"What has transpired in Tunisia is no surprise and should be very instructive both for the political elite in Egypt and those in the West who back dictatorships," he warned. "Suppression does not equal stability and anyone who thinks that the existence of authoritarian regimes is the best way to maintain calm is deluding themselves."

    In a mockery of the conventions of governance in Saudi Arabia, succession speculation is back on the boil as King Abdullah, 86, convalesces after major surgery in New York. But before leaving Riyadh, he very sensibly slipped the reins of power to a younger man – his half-brother, Crown Prince Sultan, 85, who is believed to be ailing with cancer and spends much of his time in Morocco.

    Meanwhile, Fahd Al-Jukhaidib, a Saudi journalist who successfully led a campaign for more reliable electricity supplies in a rural community in what, after all, is the world’s most energy-rich nation, has been charged with ”instigated a protest”, for which he was flogged. And in Jeddah, on the Red Sea coast, the young Saudi princes get off on drugs, sex and alcohol because the draconian power of the country’s religious police does not penetrate into the gilded-cage existence of the kingdom’s estimated 10,000 princes.

    In Algeria the generals who cancelled elections and went to war against Islamists who were poised to make big electoral gains in the early 1990s, now are staring down new unrest. In Jordan, retired generals have fired a shot across the bow of King Abdullah and his headstrong queen and the tribes have become very restive. Islamist activists won little traction when they called for the prime minister and other high officials to be appointed by election, not by royal decree.

    In a speech to the UN General Assembly last September, the US President, Barack Obama, seemed to offer himself as a remade champion of human rights, saying: "We’ll call out those who suppress ideas and serve as a voice for those who are voiceless." And he called on the rest of the democratic world to join him in a celebration of freedom: "Don’t stand idly by, don’t be silent when dissidents elsewhere are imprisoned and protesters are beaten."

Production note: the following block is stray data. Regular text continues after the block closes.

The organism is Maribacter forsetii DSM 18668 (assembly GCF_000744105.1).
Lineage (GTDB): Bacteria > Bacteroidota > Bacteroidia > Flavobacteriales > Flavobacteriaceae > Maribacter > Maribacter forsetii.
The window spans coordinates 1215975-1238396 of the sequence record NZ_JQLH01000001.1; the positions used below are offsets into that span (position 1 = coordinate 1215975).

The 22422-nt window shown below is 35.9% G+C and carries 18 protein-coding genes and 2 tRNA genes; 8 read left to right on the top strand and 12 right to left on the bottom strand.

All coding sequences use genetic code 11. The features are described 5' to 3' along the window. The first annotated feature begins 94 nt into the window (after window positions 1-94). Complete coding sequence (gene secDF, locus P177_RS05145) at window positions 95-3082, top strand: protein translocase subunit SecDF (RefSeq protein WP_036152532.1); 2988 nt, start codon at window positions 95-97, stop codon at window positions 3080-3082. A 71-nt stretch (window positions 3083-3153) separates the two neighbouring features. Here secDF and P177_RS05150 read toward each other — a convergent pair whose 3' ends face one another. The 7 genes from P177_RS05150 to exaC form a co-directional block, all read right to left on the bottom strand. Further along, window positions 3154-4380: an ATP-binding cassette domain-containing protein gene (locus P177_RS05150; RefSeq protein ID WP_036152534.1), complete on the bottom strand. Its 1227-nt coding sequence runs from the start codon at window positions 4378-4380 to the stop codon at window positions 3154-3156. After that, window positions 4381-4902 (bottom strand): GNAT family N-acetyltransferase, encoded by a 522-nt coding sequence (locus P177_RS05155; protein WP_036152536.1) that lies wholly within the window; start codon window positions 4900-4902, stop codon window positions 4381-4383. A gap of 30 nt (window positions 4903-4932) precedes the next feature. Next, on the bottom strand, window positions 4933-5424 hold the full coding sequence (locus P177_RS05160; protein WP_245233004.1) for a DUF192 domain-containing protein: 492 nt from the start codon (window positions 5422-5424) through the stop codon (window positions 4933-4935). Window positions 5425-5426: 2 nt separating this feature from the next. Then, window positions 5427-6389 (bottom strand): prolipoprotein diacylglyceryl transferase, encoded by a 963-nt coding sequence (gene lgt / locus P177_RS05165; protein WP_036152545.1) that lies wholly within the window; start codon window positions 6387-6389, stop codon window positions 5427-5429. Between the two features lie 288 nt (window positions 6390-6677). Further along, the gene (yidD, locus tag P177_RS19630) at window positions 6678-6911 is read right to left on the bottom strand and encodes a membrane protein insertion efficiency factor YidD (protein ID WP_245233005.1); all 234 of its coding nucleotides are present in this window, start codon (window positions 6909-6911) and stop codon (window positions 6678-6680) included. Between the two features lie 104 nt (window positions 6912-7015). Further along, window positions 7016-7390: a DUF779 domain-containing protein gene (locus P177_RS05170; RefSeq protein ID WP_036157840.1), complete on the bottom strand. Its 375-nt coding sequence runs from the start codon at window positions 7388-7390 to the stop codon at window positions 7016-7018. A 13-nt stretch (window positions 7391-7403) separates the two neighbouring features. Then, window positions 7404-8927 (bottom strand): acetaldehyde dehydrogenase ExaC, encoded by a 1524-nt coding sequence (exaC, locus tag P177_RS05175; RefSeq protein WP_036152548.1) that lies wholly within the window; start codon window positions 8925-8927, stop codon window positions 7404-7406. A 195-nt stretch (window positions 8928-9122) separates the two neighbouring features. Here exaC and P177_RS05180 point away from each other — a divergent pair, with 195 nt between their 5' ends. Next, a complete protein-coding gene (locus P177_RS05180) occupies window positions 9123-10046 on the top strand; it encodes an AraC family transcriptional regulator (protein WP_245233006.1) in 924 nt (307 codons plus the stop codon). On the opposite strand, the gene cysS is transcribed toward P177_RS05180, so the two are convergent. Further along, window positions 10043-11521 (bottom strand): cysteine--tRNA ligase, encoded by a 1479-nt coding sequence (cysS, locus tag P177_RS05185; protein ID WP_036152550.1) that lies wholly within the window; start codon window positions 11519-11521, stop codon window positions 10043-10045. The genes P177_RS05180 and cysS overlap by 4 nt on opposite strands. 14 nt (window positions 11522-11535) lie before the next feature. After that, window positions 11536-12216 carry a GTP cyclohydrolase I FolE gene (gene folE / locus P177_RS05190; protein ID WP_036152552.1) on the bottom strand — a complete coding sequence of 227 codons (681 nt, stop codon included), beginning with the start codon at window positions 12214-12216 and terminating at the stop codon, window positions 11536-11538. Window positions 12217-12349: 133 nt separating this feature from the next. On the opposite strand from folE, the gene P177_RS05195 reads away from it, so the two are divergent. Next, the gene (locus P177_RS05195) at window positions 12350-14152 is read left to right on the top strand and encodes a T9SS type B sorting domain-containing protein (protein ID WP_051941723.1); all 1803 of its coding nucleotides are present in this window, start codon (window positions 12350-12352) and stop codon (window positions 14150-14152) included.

But it is worth noting that to the extent that an external heave-ho sparked the demonstrations that became a revolt in Tunisia, that spark was as accidental as it was American. It was classified dispatches by US diplomats, secretly telling their Washington masters, but not the world and certainly not the people of Tunisia, how corrupt was their voracious regime. ”Lost touch with the Tunisian people,” read a July 2009 cable; ”Tunisians intensely dislike, even hate first lady Leila Trabelsi and her family,” the US ambassador offered in another.

    It is likely that historians in Tunisia and elsewhere in the region will note that a limpid-looking Australian called Julian Assange did more for their new freedom than all the heft of the US State Department. These are early days in the revolution. Tunisians are still working to shape an interim government without hangers-on from the ousted regime dressing themselves up as the ”new”. Then they have to dismantle the security apparatus that was crafted to keep them in check, before it is used to give them revolution-lite.

    In comparisons between French and American conduct in the lead-up to the tumult in Tunisia, the US Secretary of State, Hillary Clinton, is winning plaudits – but she runs hot and cold. Clinton had little to say about the stuffed ballot boxes and the bashing of opposition candidates in Cairo in November and in a visit to Bahrain in December she slobbered over the royals with ”how very impressed” she was ”by the progress that Bahrain is making on all fronts – economically, politically, socially”. Yet in Doha last Thursday, as the Tunis regime imploded, she was on her feet singing a very different tune, addressing the frustrations of the region’s under-30 generation, she warned the despots who cozy-up with Washington that ”people have grown tired of corrupt institutions and a stagnant political order … if leaders don’t offer a positive vision and give young people meaningful ways to contribute, others will fill the vacuum”.